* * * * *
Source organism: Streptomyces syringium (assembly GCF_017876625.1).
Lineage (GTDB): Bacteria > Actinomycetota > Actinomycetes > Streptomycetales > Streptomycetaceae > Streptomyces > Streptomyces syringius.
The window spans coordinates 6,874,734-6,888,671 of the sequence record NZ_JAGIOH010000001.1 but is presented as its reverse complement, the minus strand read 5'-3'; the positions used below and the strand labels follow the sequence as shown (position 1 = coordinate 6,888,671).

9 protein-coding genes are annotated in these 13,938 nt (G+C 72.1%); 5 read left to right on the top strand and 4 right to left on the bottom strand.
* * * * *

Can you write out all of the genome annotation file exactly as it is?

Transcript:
Source organism: Streptomyces syringium (assembly GCF_017876625.1).
Lineage (GTDB): Bacteria > Actinomycetota > Actinomycetes > Streptomycetales > Streptomycetaceae > Streptomyces > Streptomyces syringius.
The window spans coordinates 6,874,734-6,888,671 of the sequence record NZ_JAGIOH010000001.1 but is presented as its reverse complement, the minus strand read 5'-3'; the positions used below and the strand labels follow the sequence as shown (position 1 = coordinate 6,888,671).

9 protein-coding genes are annotated in these 13,938 nt (G+C 72.1%); 5 read left to right on the top strand and 4 right to left on the bottom strand.